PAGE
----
Exoneration, release and aftermath[edit]

Responding to an appeal that reached the US Supreme Court in 2014, the Court ruled that Hinton's original defense lawyer was "constitutionally deficient", and remanded his case to the lower court for retrial. Hinton's defense lawyer had wrongly thought he had only $1,000 available to hire a ballistics expert to rebut the state’s case on evidence. The only expert willing to testify at that price was a civil engineer with little ballistics training and limited by having one eye; he admitted in court to having trouble in operating the microscope.[3]

After the Supreme Court ruling, on April 1, 2015 the Jefferson County district attorney’s office moved to drop the case. Their forensics experts were unable to match crime-scene bullets to Hinton's mother's gun. Prosecutors admitted that they could not match four bullets found at the crime scene with Hinton's gun, and that this was the only evidence offered in the original murder trial.[1]

On April 3, 2015, Hinton was released from prison after Laura Petro, Jefferson County Circuit judge, overturned his conviction and the state dropped all charges against him.[4][5]

Hinton is the 152nd person since 1973 to be exonerated from death row in the United States, and the sixth in the state of Alabama. He said, “Everybody that played a part in sending me to death row, you will answer to God.”[3][7] Hinton filed a claim for nearly $1.5 million in compensation for his time in jail due to wrongful conviction. The legislature has resisted approval of this payment, as state authorities say that he did not prove his innocence.

Since his release, Hinton has spoken in various venues about the injustices of the Alabama judicial system and other issues related to his conviction and imprisonment. He completed a memoir entitled The Sun Does Shine: How I Found Life and Freedom on Death Row (2018), and has given readings and talks about the book and his experiences around the country.[2]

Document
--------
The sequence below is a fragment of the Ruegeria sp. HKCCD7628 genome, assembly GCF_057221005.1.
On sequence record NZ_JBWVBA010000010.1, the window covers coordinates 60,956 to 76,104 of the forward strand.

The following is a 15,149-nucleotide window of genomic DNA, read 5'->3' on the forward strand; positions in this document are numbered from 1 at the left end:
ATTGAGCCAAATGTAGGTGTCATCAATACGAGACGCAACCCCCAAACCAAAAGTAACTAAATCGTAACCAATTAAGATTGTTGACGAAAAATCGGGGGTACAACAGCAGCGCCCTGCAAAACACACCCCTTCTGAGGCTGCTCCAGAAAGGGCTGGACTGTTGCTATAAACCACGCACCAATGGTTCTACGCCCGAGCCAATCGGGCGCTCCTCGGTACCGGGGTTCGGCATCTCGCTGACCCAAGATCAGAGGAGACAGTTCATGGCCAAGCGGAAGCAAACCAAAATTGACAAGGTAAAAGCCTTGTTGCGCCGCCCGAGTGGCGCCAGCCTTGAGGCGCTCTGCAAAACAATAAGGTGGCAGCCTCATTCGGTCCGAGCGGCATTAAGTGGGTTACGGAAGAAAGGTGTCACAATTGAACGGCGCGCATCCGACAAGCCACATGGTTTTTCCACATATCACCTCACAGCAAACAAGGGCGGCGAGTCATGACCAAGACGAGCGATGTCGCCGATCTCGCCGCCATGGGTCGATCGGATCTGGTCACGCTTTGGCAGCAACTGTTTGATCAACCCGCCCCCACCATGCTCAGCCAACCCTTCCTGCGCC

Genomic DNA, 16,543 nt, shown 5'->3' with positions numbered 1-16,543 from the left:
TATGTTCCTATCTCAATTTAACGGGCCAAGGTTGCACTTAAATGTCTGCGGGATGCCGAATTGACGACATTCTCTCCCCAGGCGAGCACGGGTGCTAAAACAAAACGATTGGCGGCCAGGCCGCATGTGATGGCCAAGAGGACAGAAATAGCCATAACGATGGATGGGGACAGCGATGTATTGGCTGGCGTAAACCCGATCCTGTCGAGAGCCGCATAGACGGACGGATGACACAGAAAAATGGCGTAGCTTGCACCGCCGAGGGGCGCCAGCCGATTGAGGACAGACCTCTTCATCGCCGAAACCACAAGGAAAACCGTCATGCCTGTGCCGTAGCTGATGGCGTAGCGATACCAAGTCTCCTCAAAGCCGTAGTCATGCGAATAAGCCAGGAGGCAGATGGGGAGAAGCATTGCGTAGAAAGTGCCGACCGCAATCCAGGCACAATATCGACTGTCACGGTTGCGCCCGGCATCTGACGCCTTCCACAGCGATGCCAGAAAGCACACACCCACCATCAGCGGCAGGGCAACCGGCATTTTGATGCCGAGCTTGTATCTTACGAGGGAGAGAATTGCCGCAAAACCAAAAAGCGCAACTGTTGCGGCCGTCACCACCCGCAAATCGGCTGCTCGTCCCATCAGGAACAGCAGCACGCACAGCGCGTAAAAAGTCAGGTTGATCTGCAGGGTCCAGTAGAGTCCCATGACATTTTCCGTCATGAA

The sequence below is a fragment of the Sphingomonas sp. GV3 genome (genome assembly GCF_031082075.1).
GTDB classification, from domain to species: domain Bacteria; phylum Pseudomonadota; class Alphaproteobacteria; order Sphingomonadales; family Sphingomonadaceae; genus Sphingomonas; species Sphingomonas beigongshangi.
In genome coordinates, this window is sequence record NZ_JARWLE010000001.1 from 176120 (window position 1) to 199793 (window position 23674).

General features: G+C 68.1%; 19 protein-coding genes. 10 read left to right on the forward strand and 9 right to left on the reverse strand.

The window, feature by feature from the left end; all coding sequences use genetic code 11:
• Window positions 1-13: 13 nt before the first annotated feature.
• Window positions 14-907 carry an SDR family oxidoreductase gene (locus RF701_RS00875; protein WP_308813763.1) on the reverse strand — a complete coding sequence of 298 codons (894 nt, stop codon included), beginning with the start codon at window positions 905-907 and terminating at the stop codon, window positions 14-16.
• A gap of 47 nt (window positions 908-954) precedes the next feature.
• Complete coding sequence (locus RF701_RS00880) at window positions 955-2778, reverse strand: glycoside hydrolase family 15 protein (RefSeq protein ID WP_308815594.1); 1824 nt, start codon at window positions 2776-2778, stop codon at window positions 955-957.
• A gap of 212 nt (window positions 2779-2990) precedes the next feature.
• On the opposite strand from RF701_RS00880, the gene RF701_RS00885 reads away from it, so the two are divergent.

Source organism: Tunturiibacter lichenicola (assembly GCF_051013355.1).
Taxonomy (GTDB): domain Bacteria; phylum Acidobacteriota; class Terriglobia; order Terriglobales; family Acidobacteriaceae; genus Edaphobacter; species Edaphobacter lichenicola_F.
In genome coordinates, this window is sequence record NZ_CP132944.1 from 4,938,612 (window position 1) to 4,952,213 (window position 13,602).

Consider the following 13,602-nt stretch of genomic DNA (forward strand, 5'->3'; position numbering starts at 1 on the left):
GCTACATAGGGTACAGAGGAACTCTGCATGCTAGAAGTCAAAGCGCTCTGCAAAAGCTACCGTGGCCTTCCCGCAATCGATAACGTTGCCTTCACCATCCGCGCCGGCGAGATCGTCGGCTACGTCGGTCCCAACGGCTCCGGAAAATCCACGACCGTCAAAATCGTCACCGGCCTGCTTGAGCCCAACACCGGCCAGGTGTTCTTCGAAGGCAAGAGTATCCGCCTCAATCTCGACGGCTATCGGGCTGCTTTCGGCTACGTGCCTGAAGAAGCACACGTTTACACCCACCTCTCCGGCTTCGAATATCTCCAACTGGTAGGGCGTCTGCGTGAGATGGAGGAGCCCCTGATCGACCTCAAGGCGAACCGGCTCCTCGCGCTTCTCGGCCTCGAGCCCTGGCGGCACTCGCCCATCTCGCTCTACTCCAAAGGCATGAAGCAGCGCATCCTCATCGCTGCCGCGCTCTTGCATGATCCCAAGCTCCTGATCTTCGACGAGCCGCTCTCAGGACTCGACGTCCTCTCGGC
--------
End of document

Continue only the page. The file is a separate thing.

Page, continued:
See also[edit]

References[edit]

  1. ^ a b c d e Associated Press (4 April 2015). "Alabama man off death row after 28 years to jailers: You will answer to God". theguardian.com. The Guardian. Retrieved 4 April 2015.
  2. ^ a b c d e f g h i McGreal, Chris (1 April 2018). "'I went to death row for 28 years through no fault of my own'". The Guardian. Retrieved 2018-04-01.
  3. ^ a b c d e Abby Phillip, "Alabama inmate free after three decades on death row. How the case against him unraveled", The Washington Post, 3 April 2015 (page visited on 9 April 2015).
  4. ^ a b c Daniella Silva. "Anthony Ray Hinton, Alabama Man Who Spent 30 Years on Death Row, Has Case Dismissed". NBC News. Retrieved 4 April 2015.
  5. ^ a b "Alabama death row inmate freed after 30 years". BBC. 3 April 2015. Retrieved 4 April 2015.
  6. ^ Anthony Ray Hinton, "I spent 28 years on death row ", The Guardian, 21 October 2016 (page visited on 1 April 2018).
  7. ^ "Alabama man off death row after 28 years to jailers: You will answer to God". theguardian.com. The Guardian. Retrieved 4 April 2015.

External links[edit]